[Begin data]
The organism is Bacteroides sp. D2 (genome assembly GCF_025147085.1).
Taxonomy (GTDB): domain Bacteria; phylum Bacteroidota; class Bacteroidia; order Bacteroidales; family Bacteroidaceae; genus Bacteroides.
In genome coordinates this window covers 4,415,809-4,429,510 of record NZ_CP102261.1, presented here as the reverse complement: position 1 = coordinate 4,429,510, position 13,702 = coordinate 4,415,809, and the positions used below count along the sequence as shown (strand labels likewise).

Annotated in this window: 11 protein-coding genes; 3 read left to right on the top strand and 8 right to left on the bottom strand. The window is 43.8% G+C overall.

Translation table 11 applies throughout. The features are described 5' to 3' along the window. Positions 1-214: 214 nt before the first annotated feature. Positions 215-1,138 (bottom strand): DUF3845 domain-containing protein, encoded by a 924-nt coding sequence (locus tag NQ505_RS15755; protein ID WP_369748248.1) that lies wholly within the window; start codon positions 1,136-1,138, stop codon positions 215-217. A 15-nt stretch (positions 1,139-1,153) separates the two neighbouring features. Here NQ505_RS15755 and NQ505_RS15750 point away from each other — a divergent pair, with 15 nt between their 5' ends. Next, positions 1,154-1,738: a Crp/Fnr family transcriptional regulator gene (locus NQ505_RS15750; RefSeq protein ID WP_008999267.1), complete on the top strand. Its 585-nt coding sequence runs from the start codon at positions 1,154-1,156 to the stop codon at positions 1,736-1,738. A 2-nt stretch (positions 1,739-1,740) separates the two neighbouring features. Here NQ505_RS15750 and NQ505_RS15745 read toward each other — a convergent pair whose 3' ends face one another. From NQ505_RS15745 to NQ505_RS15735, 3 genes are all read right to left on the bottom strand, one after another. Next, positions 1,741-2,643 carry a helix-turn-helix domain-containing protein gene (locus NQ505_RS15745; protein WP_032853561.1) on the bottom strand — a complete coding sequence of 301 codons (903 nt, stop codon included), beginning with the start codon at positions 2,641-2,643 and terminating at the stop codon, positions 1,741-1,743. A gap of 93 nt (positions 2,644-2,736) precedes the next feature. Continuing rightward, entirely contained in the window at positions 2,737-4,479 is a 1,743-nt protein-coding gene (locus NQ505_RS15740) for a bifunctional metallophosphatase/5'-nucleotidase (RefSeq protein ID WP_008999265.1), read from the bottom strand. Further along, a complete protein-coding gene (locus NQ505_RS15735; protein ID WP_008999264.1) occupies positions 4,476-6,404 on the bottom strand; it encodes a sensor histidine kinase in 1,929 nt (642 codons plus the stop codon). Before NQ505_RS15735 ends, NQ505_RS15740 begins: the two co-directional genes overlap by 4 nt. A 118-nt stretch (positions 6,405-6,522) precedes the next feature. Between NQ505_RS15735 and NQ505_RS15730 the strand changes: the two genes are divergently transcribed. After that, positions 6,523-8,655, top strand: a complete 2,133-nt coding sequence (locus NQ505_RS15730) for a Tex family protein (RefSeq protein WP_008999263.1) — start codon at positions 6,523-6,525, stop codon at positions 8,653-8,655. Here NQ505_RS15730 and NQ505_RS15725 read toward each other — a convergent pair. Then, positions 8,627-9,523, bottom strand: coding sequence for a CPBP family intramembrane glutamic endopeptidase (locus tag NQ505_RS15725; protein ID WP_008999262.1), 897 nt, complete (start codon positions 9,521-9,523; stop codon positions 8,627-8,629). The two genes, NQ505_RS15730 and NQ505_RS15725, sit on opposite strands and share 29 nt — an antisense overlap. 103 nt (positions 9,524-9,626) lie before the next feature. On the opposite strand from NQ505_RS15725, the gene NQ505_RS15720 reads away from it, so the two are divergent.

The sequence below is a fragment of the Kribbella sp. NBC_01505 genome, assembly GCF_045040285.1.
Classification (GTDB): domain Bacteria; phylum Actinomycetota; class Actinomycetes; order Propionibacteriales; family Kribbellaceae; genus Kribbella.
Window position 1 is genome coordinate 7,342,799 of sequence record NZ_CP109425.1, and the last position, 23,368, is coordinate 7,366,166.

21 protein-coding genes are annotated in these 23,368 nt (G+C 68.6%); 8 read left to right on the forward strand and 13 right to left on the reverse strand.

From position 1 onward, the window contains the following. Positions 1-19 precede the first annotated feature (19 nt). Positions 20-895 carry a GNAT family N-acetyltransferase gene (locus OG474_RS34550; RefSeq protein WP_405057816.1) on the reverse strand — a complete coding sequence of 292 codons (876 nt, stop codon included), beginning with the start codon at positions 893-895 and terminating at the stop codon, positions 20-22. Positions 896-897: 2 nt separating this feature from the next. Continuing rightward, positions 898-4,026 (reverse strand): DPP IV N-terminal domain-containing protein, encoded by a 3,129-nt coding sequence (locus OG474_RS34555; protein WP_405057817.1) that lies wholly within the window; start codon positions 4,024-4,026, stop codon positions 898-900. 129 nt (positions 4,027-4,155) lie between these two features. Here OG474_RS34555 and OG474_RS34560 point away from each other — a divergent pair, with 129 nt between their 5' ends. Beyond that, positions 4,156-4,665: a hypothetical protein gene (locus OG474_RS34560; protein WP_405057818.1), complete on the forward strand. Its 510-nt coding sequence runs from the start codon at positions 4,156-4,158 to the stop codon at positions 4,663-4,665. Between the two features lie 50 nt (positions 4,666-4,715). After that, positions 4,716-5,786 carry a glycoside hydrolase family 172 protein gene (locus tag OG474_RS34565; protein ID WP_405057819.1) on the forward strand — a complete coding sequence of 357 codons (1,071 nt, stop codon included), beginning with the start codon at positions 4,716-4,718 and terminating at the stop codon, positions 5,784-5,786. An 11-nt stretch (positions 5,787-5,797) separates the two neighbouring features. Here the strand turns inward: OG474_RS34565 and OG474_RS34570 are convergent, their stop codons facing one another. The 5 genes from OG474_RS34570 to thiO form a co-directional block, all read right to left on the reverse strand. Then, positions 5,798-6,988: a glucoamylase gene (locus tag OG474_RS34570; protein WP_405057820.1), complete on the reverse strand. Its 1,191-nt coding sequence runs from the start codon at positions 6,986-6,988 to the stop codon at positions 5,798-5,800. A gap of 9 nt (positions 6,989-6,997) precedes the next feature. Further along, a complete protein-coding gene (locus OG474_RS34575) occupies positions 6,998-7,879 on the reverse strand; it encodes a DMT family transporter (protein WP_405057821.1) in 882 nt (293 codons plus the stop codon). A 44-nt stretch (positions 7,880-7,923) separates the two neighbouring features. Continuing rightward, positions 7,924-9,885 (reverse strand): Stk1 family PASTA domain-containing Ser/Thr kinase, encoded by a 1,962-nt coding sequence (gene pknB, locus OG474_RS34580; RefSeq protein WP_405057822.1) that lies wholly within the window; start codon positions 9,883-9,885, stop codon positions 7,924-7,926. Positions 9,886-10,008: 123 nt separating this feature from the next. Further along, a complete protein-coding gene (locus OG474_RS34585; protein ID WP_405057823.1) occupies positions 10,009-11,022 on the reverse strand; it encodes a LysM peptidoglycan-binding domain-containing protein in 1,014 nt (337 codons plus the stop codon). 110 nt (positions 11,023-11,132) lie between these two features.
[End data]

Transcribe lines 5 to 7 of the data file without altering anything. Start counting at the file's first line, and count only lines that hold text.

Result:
Translation table 11 applies throughout. The features are described 5' to 3' along the window. Positions 1-214: 214 nt before the first annotated feature. Positions 215-1,138 (bottom strand): DUF3845 domain-containing protein, encoded by a 924-nt coding sequence (locus tag NQ505_RS15755; protein ID WP_369748248.1) that lies wholly within the window; start codon positions 1,136-1,138, stop codon positions 215-217. A 15-nt stretch (positions 1,139-1,153) separates the two neighbouring features. Here NQ505_RS15755 and NQ505_RS15750 point away from each other — a divergent pair, with 15 nt between their 5' ends. Next, positions 1,154-1,738: a Crp/Fnr family transcriptional regulator gene (locus NQ505_RS15750; RefSeq protein ID WP_008999267.1), complete on the top strand. Its 585-nt coding sequence runs from the start codon at positions 1,154-1,156 to the stop codon at positions 1,736-1,738. A 2-nt stretch (positions 1,739-1,740) separates the two neighbouring features. Here NQ505_RS15750 and NQ505_RS15745 read toward each other — a convergent pair whose 3' ends face one another. From NQ505_RS15745 to NQ505_RS15735, 3 genes are all read right to left on the bottom strand, one after another. Next, positions 1,741-2,643 carry a helix-turn-helix domain-containing protein gene (locus NQ505_RS15745; protein WP_032853561.1) on the bottom strand — a complete coding sequence of 301 codons (903 nt, stop codon included), beginning with the start codon at positions 2,641-2,643 and terminating at the stop codon, positions 1,741-1,743. A gap of 93 nt (positions 2,644-2,736) precedes the next feature. Continuing rightward, entirely contained in the window at positions 2,737-4,479 is a 1,743-nt protein-coding gene (locus NQ505_RS15740) for a bifunctional metallophosphatase/5'-nucleotidase (RefSeq protein ID WP_008999265.1), read from the bottom strand. Further along, a complete protein-coding gene (locus NQ505_RS15735; protein ID WP_008999264.1) occupies positions 4,476-6,404 on the bottom strand; it encodes a sensor histidine kinase in 1,929 nt (642 codons plus the stop codon). Before NQ505_RS15735 ends, NQ505_RS15740 begins: the two co-directional genes overlap by 4 nt. A 118-nt stretch (positions 6,405-6,522) precedes the next feature. Between NQ505_RS15735 and NQ505_RS15730 the strand changes: the two genes are divergently transcribed. After that, positions 6,523-8,655, top strand: a complete 2,133-nt coding sequence (locus NQ505_RS15730) for a Tex family protein (RefSeq protein WP_008999263.1) — start codon at positions 6,523-6,525, stop codon at positions 8,653-8,655. Here NQ505_RS15730 and NQ505_RS15725 read toward each other — a convergent pair. Then, positions 8,627-9,523, bottom strand: coding sequence for a CPBP family intramembrane glutamic endopeptidase (locus tag NQ505_RS15725; protein ID WP_008999262.1), 897 nt, complete (start codon positions 9,521-9,523; stop codon positions 8,627-8,629). The two genes, NQ505_RS15730 and NQ505_RS15725, sit on opposite strands and share 29 nt — an antisense overlap. 103 nt (positions 9,524-9,626) lie before the next feature. On the opposite strand from NQ505_RS15725, the gene NQ505_RS15720 reads away from it, so the two are divergent.

The sequence below is a fragment of the Kribbella sp. NBC_01505 genome, assembly GCF_045040285.1.
Classification (GTDB): domain Bacteria; phylum Actinomycetota; class Actinomycetes; order Propionibacteriales; family Kribbellaceae; genus Kribbella.